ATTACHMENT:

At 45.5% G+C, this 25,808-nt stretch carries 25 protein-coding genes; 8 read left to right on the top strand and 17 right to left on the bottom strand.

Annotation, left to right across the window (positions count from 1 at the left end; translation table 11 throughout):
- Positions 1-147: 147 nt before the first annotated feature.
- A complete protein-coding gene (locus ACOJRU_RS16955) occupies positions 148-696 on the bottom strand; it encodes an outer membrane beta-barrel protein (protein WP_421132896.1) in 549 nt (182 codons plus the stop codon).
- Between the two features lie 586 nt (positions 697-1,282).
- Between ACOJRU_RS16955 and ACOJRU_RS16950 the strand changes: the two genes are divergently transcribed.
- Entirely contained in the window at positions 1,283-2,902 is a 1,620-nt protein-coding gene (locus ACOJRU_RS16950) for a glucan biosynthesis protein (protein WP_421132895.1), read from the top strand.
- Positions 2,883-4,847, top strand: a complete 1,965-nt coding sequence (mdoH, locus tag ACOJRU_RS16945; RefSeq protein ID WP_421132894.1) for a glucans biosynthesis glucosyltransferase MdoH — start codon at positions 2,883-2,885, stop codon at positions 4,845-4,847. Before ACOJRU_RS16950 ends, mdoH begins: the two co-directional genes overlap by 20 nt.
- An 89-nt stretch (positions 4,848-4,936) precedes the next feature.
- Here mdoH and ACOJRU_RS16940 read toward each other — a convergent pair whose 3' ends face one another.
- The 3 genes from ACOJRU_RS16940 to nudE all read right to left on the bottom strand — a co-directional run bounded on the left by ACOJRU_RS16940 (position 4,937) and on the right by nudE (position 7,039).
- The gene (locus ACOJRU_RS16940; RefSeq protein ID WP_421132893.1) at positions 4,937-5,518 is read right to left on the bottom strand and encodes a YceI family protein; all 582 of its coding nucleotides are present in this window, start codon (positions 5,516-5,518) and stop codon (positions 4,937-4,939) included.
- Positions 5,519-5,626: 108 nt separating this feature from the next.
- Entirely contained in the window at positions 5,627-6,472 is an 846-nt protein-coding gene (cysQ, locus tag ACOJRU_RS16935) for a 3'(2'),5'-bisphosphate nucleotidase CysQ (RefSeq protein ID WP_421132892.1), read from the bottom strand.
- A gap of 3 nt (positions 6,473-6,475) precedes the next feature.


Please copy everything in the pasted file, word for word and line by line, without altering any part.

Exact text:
At 45.5% G+C, this 25,808-nt stretch carries 25 protein-coding genes; 8 read left to right on the top strand and 17 right to left on the bottom strand.

Annotation, left to right across the window (positions count from 1 at the left end; translation table 11 throughout):
- Positions 1-147: 147 nt before the first annotated feature.
- A complete protein-coding gene (locus ACOJRU_RS16955) occupies positions 148-696 on the bottom strand; it encodes an outer membrane beta-barrel protein (protein WP_421132896.1) in 549 nt (182 codons plus the stop codon).
- Between the two features lie 586 nt (positions 697-1,282).
- Between ACOJRU_RS16955 and ACOJRU_RS16950 the strand changes: the two genes are divergently transcribed.
- Entirely contained in the window at positions 1,283-2,902 is a 1,620-nt protein-coding gene (locus ACOJRU_RS16950) for a glucan biosynthesis protein (protein WP_421132895.1), read from the top strand.
- Positions 2,883-4,847, top strand: a complete 1,965-nt coding sequence (mdoH, locus tag ACOJRU_RS16945; RefSeq protein ID WP_421132894.1) for a glucans biosynthesis glucosyltransferase MdoH — start codon at positions 2,883-2,885, stop codon at positions 4,845-4,847. Before ACOJRU_RS16950 ends, mdoH begins: the two co-directional genes overlap by 20 nt.
- An 89-nt stretch (positions 4,848-4,936) precedes the next feature.
- Here mdoH and ACOJRU_RS16940 read toward each other — a convergent pair whose 3' ends face one another.
- The 3 genes from ACOJRU_RS16940 to nudE all read right to left on the bottom strand — a co-directional run bounded on the left by ACOJRU_RS16940 (position 4,937) and on the right by nudE (position 7,039).
- The gene (locus ACOJRU_RS16940; RefSeq protein ID WP_421132893.1) at positions 4,937-5,518 is read right to left on the bottom strand and encodes a YceI family protein; all 582 of its coding nucleotides are present in this window, start codon (positions 5,516-5,518) and stop codon (positions 4,937-4,939) included.
- Positions 5,519-5,626: 108 nt separating this feature from the next.
- Entirely contained in the window at positions 5,627-6,472 is an 846-nt protein-coding gene (cysQ, locus tag ACOJRU_RS16935) for a 3'(2'),5'-bisphosphate nucleotidase CysQ (RefSeq protein ID WP_421132892.1), read from the bottom strand.
- A gap of 3 nt (positions 6,473-6,475) precedes the next feature.